A Framework for Military Xenophobic Cultures
By Taylor Marvin
Last week a video showing Chilean sailors chanting “I will kill Argentines, I will shoot Bolivians, I will behead Peruvians” surfaced and immediately drew international condemnation. Chilean leaders denounced the chant and promised that the sailors involved would be punished, but the nature of the video — which shows a public training run — and reports that the particular chant has been around for decades suggests that it, and the military culture of violent xenophobia it embodies, enjoys some level of semi-official approval in the Chilean Navy. Chilean Congressman Gonzalo Arenas Hödar criticized the Navy’s reaction, remarking the chants “have always existed in all the armed forces,” and defensibly noted that anti-Chilean marching chants are common in the Argentine military as well.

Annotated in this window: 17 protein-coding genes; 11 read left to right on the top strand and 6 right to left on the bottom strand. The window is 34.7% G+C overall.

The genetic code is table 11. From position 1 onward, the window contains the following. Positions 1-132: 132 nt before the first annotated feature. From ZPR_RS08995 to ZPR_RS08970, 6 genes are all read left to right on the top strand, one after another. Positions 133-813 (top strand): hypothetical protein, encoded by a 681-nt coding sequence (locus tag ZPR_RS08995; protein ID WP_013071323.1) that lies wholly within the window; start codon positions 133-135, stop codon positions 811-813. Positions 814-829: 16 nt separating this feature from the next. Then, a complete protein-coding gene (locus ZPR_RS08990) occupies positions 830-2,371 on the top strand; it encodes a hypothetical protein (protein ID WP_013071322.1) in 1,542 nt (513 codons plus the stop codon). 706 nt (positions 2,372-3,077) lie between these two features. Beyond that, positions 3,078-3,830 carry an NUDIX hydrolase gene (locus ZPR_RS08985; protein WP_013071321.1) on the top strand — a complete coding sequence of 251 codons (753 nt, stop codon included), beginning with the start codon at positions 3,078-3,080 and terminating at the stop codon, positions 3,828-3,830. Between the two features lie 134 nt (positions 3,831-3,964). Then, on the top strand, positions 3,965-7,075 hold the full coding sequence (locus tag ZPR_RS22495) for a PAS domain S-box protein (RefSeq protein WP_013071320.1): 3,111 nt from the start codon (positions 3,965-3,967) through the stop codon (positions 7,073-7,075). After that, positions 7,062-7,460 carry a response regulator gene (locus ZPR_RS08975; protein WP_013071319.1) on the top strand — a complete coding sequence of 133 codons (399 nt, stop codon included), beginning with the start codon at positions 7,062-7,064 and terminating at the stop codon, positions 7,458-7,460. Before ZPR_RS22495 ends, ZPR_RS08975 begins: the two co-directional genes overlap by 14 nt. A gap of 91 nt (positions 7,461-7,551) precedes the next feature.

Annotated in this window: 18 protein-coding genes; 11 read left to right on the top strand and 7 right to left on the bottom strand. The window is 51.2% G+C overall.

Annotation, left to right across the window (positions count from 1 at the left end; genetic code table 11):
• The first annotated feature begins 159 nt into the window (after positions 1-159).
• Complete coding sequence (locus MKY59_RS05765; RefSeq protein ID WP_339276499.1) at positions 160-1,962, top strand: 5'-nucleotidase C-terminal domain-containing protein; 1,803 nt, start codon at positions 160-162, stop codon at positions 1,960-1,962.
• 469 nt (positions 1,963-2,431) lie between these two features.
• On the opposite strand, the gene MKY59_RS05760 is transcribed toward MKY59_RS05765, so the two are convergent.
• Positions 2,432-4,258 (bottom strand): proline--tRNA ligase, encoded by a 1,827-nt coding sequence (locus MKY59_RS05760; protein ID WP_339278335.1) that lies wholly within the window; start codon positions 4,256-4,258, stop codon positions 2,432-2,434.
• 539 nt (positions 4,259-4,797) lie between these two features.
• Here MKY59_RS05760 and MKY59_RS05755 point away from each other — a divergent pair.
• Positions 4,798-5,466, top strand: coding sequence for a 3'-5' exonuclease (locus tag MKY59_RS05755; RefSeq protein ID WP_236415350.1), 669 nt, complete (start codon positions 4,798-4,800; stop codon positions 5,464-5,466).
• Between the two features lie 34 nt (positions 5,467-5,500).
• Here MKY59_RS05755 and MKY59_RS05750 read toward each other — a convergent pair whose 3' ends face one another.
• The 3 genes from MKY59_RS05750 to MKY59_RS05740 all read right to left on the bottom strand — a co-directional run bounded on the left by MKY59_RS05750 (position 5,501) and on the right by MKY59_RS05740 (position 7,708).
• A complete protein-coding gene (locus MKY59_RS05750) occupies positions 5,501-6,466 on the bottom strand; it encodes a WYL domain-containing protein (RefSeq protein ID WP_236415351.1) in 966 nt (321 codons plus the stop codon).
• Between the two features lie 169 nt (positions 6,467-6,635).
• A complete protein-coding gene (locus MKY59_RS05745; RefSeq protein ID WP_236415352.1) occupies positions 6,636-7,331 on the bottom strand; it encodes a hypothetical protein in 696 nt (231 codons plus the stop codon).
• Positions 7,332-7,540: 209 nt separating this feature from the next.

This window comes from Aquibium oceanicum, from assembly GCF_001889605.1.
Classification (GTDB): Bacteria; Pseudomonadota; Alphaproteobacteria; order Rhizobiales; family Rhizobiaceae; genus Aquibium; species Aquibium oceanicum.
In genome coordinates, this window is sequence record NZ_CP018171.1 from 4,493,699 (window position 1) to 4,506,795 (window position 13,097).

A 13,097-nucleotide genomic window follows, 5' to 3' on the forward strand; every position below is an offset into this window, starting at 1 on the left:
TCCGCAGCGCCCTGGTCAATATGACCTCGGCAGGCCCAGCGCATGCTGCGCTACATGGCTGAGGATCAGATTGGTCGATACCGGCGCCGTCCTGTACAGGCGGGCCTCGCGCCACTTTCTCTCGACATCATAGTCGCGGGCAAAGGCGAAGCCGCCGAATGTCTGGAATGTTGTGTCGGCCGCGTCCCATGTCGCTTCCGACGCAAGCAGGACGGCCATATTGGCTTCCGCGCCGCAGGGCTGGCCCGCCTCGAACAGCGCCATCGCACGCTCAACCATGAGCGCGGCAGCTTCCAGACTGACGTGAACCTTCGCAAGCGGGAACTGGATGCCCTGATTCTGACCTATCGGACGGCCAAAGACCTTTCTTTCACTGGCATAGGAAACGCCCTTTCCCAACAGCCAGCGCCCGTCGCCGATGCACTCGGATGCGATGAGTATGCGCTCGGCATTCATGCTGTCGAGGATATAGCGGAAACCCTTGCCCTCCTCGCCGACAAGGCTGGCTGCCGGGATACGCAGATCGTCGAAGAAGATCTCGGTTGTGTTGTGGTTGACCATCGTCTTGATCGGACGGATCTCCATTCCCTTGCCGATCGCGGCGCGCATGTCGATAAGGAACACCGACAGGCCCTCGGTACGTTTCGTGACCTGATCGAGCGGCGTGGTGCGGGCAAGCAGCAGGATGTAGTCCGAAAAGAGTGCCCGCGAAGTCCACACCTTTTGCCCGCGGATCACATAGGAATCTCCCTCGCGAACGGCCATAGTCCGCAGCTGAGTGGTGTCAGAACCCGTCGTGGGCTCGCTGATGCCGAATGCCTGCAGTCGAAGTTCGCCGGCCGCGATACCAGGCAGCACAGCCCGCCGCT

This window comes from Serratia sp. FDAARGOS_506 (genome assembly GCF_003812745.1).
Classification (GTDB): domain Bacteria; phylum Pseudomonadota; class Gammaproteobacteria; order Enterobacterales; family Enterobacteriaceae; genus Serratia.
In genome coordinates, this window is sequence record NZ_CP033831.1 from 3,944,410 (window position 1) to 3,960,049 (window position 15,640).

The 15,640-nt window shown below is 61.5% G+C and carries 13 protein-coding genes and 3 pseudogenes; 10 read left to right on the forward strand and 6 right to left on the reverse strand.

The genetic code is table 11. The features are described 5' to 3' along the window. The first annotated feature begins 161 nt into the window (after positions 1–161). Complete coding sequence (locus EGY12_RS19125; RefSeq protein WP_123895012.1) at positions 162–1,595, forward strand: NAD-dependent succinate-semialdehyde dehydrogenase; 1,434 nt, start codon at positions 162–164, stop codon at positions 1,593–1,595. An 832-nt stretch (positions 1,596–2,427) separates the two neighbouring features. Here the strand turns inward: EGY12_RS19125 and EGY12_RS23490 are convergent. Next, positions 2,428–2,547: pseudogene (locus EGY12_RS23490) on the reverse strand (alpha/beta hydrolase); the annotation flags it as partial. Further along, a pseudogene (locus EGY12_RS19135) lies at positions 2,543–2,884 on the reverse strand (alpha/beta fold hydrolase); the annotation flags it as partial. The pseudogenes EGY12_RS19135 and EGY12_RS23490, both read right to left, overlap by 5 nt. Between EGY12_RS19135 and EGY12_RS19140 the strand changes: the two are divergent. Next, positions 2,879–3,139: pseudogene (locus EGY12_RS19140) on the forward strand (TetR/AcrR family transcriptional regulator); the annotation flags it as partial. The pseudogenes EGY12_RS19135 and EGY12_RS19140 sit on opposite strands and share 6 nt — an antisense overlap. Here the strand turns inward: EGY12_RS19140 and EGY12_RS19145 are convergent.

Colin M. Snider has an excellent post (hat tip to Robert Farley) that places the violent chant within the context of Chile’s past wars and current rivalries with its neighbors concluding that “such declarations are unsurprising, as they tap into nationalist sentiment and regional antagonisms that go back well over a century.” This is certainly true, as Chile’s historical wars with its neighbors is a source of frequent contemporary conflict. As Snider notes, Chile’s annexation of southern Peru and costal Bolivia during the 1890s War of the Pacific is still resented in both countries; notably, the Bolivian coat of arms retains a star for its lost Litoral province conquered over a century ago. More recently, Chile’s privileged position among its neighbors draws some degree of resentment: Chileans enjoy much higher standards of living than their northern counterparts, and, as David R. Mares nots in Violent Peace: Militarized Interstate Bargaining in Latin America, Chile has been the dominant military force in the region for a century. While the likelihood of interstate armed conflict has dramatically decreased since the demise of the region’s military governments, Chile still enjoys a substantial qualitative military edge over its neighbors. Conversely, bigotry towards Peruvians and Bolivians is common in Chilean society, as is nationalistic hostility towards Chile’s poorer neighbors. Perhaps relatedly, the threat of renewed conflict is judged high enough to justify comparably high military spending (at 3.2 percent of 2012 GDP, higher than Argentine, Bolivian, and Peruvian percentage-of-GDP defense spending).